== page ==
There are two ways to make a living in this world:

  1. Earn an honest day's wages for an honest day's labor.
  2. Put your cash to work for you.

Of course, the old saying is true -- you have to have money before your money can make money. Thus, most of us work for a living.

Just because we have to work now, however, doesn't mean we're stuck forever. You can make your way from the labor side by regularly investing. If you're like me, though, life often finds a way of getting between you and your best intentions to stash away cash for the future. That's OK. It happens to the best of us. All it means is that we have to figure out the best uses for the money that we can stash away.

Bang for your buck
For my money, value investing is that best use. Value investors such as Warren Buffett, Charlie Munger, and those of us at Motley Fool Inside Value are the stock market's bargain hunters. We're looking for companies trading for less than they're actually worth, and when we find them, we buy. Our money goes a lot further when we're paying $0.80, $0.70, or even just $0.50 for a dollar of value.

The businesses we end up buying may not be the hottest names on Wall Street -- but that's the point. We take advantage of Wall Street by buying where it won't. And in the end, all that matters is that our investments beat the market -- which they generally do, according to historical data and academic research from the likes of Fama and French.

In fact, as the tables below show, you often end in a better position by ignoring the outlandishly priced "next big thing" and instead homing in on proven (albeit boring) moneymakers trading at value prices.

The Next Big Things (all data split-adjusted)


Price on Jan. 3, 2000

Price on Aug. 11, 2006


Total Return






Ballard Power (NASDAQ:BLDP)





Take-Two Interactive (NASDAQ:TTWO)





Boring Cash Generators (all data split-adjusted)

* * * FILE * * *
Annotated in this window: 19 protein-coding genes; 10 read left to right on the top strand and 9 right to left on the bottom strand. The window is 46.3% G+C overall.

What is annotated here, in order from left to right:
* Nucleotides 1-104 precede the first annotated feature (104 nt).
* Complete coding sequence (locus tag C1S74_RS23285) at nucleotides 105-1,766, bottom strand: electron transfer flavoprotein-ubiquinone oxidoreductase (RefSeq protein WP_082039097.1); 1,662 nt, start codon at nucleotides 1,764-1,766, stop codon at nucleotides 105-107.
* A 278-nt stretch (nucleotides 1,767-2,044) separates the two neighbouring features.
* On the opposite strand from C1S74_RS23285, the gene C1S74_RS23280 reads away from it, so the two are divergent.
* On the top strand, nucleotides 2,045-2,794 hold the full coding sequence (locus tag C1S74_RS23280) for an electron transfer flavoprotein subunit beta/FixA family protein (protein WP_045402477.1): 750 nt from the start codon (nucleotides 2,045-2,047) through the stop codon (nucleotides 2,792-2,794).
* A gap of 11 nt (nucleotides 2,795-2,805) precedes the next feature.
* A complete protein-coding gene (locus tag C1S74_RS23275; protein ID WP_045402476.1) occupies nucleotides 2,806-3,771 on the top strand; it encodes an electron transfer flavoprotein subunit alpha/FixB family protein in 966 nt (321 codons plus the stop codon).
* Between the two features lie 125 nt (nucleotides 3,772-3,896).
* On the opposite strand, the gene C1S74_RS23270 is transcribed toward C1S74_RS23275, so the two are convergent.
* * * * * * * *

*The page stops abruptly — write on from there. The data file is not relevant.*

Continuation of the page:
Price on Jan. 3, 2000

Price on Aug. 11, 2006


Total Return

RR Donnelly (NYSE:RRD)





ExxonMobil (NYSE:XOM)





Mattel (NYSE:MAT)





In the battle between information search and retrieval methods, the telephone directory (RR Donnelly) beat the Internet directory (Yahoo!), hands down. When it came to powering our world, old-fashioned oil (ExxonMobil) trounced new-fangled power cells (Ballard Power). And in the entertainment arena, the venerable Barbie Doll (Mattel) positively trounced the high-tech world of electronic gaming (Take-Two Interactive).

What happened?
The reason the old-world legacies trumped the high-tech upstarts is simple. The Next Big Things were priced to perfection. They were trading as though their explosive growth would last forever. On the other hand, the Boring Cash Generators were priced as if they were already on the scrap heap.

In the expectations-driven world of Wall Street, the Boring Cash Generators prove that it's a lot easier to win if you can blow past those expectations by merely staying alive.

Digging for the next discounts
Of course, the past is past. The cash generators that were once left for dead are now viewed as much healthier enterprises. Accordingly, their stocks have recovered nicely, and they can't help you if you want to invest today.

A value strategy that could have found them while they were down -- like the one we use at Inside Value -- can help you invest today. We use discounted cash flow (DCF) analyses to determine what companies are truly worth. It's a straightforward method by which a business is valued based on nothing more than its real-world potential to throw off cold, hard cash. So critical is the DCF to our way of thinking, in fact, that Inside Value has an online calculator here that'll do simple estimates for our subscribers (a guest pass is required for non-subscribers).

Simply put, the more cash a company can create, the more it's really worth. That's true no matter what Wall Street happens to think of its stock at the moment.

The Foolish bottom line
There's only so much money left at the end of the month. If you really want to get to the point where your money works hard enough that you don't have to, you need to invest what you have as efficiently as you can. The more cash-generation ability you buy with each invested dollar, the better off you'll be.

Do you want to find out which inexpensively priced moneymaking machines Inside Value subscribers are snapping up today?Click hereto be our guest for 30 days.Subscribetoday and we'll also send you The Intelligent Investor,the book by Benjamin Graham that launched the value revolution, absolutely free.

This article was originally published on May 11, 2006. It has been updated.

At the time of publication, Fool contributor and Inside Value team memberChuck Salettaowned shares of Mattel, an Inside Value selection. The Fool has adisclosure policy.